The goal of this Special Issue is to provide a summary of the field, describe its impact, as well as to introduce the recent advances in the Neurological Injuries’ Monitoring, Tracking and Treatment. We invite authors to submit original research and review articles related with neurological injury; mainly brain injury after cardiac arrest, stroke, and traumatic brain injury, but also spinal cord injury as well. We are interested in articles that explore the advances in neuroengineering and latest technologies in monitoring and tracking neurological injury from translational model to clinical evaluation, such as electrophysiological monitoring and the optogenesis technique. This Special Issue will address novel therapeutic intervention in humans and also in animal models, including therapeutic hypothermia and stem cell therapy.

Dr. Xiaofeng Jia
Guest Editor

Manuscript Submission Information

Manuscripts should be submitted online at www.mdpi.com by registering and logging in to this website. Once you are registered, click here to go to the submission form. Manuscripts can be submitted until the deadline. All papers will be peer-reviewed. Accepted papers will be published continuously in the journal (as soon as accepted) and will be listed together on the special issue website. Research articles, review articles as well as short communications are invited. For planned papers, a title and short abstract (about 100 words) can be sent to the Editorial Office for announcement on this website.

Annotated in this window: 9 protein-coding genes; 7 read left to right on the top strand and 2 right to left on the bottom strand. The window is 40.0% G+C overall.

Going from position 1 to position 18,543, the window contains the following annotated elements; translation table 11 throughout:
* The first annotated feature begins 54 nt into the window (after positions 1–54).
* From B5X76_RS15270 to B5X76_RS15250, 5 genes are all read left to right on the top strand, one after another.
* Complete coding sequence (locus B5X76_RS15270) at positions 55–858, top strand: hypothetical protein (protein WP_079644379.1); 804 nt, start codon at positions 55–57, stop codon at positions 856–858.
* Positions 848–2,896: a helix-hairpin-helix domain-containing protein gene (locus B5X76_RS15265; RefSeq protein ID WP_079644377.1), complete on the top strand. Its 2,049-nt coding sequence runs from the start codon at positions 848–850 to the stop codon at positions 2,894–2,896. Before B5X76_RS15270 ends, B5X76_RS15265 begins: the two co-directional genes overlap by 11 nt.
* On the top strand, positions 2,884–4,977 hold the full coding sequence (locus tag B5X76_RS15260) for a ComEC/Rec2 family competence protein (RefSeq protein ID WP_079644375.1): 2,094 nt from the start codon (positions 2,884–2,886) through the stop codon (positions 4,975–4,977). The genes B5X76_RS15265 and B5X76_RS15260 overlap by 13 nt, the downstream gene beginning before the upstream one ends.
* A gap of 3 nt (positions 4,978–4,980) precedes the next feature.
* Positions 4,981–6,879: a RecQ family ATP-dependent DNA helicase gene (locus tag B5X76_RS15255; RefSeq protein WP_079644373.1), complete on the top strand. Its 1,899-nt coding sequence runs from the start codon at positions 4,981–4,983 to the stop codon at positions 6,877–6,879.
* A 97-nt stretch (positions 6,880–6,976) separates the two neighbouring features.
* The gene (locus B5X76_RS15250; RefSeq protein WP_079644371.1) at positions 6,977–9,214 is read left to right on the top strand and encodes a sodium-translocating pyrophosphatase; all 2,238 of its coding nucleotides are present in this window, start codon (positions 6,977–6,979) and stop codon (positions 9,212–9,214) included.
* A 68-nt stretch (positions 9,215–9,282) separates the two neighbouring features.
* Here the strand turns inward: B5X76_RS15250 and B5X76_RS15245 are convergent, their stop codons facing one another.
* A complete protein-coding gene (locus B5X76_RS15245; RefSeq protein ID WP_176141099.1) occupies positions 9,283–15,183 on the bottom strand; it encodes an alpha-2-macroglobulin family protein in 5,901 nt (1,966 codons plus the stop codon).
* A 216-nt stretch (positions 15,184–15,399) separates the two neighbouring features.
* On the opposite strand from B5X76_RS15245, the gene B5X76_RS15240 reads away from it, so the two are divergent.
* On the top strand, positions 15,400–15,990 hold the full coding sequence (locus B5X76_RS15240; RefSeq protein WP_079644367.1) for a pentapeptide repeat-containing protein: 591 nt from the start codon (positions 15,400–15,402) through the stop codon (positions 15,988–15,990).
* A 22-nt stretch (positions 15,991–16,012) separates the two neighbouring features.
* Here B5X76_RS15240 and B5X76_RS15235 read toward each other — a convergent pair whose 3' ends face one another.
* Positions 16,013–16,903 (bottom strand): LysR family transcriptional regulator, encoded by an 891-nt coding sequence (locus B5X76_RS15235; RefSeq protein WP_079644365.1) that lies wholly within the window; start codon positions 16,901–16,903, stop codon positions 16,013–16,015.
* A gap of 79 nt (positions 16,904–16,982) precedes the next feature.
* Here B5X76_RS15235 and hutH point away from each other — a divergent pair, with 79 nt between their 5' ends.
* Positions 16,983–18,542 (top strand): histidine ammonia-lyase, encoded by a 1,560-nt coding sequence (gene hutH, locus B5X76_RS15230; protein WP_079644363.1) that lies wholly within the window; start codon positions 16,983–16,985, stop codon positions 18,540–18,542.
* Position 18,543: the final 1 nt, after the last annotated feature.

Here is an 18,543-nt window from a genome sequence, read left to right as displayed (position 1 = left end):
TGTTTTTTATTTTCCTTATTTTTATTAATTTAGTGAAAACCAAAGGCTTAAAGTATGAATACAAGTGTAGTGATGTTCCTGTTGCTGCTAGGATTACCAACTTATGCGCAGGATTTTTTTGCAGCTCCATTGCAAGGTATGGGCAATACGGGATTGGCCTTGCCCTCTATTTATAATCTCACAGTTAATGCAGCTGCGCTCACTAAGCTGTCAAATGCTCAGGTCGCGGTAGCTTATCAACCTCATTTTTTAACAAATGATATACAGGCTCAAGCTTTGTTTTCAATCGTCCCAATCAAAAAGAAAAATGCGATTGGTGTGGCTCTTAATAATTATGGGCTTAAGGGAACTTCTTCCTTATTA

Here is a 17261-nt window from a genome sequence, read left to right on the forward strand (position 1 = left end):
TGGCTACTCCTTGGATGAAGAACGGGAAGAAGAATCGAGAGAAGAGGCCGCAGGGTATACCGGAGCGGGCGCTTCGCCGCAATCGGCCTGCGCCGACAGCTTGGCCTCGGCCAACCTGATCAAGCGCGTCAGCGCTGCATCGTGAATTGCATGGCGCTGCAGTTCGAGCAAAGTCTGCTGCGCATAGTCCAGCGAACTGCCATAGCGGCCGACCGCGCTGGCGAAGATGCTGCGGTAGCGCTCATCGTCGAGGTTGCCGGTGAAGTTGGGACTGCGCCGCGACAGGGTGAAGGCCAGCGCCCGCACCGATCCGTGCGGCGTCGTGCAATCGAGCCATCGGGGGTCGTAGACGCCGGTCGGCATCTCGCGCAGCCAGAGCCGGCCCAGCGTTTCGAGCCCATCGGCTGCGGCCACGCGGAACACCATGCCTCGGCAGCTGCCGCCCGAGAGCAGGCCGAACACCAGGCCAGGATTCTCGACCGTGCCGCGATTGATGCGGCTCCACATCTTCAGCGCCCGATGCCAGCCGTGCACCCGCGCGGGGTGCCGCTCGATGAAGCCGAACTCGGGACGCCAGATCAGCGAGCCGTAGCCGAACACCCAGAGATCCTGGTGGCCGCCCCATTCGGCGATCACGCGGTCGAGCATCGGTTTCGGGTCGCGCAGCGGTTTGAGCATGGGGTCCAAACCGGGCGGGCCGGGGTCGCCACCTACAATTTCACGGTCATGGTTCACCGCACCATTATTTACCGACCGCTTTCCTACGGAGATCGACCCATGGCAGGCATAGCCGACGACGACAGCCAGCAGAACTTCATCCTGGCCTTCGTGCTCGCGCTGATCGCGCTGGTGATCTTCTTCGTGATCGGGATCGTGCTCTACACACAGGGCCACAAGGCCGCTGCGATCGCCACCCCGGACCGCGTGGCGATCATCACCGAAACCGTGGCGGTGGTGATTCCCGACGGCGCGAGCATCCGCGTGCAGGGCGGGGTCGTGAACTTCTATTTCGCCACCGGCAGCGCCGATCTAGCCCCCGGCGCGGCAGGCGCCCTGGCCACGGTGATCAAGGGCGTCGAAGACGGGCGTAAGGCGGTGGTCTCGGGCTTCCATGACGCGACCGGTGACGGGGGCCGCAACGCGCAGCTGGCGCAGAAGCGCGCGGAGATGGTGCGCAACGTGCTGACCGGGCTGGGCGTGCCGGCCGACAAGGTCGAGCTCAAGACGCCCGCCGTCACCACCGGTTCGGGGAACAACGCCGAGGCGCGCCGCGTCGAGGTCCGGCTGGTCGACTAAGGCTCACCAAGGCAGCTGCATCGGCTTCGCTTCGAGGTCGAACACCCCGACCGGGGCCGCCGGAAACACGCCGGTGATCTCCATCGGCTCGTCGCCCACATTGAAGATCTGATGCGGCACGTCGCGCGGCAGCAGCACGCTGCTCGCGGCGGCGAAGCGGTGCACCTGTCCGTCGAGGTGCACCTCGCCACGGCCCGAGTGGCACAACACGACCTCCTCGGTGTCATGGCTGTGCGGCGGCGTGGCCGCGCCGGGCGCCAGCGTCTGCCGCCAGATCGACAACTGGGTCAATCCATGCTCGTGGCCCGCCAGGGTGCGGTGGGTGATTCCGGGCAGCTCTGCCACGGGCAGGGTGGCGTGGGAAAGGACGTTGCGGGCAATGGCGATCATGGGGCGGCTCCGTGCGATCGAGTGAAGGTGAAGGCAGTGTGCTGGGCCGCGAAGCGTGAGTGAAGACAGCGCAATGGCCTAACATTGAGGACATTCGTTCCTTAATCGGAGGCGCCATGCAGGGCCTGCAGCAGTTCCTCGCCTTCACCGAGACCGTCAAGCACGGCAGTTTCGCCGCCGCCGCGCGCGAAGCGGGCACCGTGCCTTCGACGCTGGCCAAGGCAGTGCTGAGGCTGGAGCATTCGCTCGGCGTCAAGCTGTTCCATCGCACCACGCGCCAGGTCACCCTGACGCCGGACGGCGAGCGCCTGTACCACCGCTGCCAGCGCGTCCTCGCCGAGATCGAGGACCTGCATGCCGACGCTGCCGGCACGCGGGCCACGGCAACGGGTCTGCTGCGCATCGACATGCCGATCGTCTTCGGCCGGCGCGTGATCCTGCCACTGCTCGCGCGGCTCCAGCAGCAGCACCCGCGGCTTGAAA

Submitted manuscripts should not have been published previously, nor be under consideration for publication elsewhere (except conference proceedings papers). All manuscripts are thoroughly refereed through a single-blind peer-review process. A guide for authors and other relevant information for submission of manuscripts is available on the Instructions for Authors page. International Journal of Molecular Sciences is an international peer-reviewed open access monthly journal published by MDPI.

Please visit the Instructions for Authors page before submitting a manuscript. The Article Processing Charge (APC) for publication in this open access journal is 1800 CHF (Swiss Francs). Submitted papers should be well formatted and use good English. Authors may use MDPI's English editing service prior to publication or during author revisions.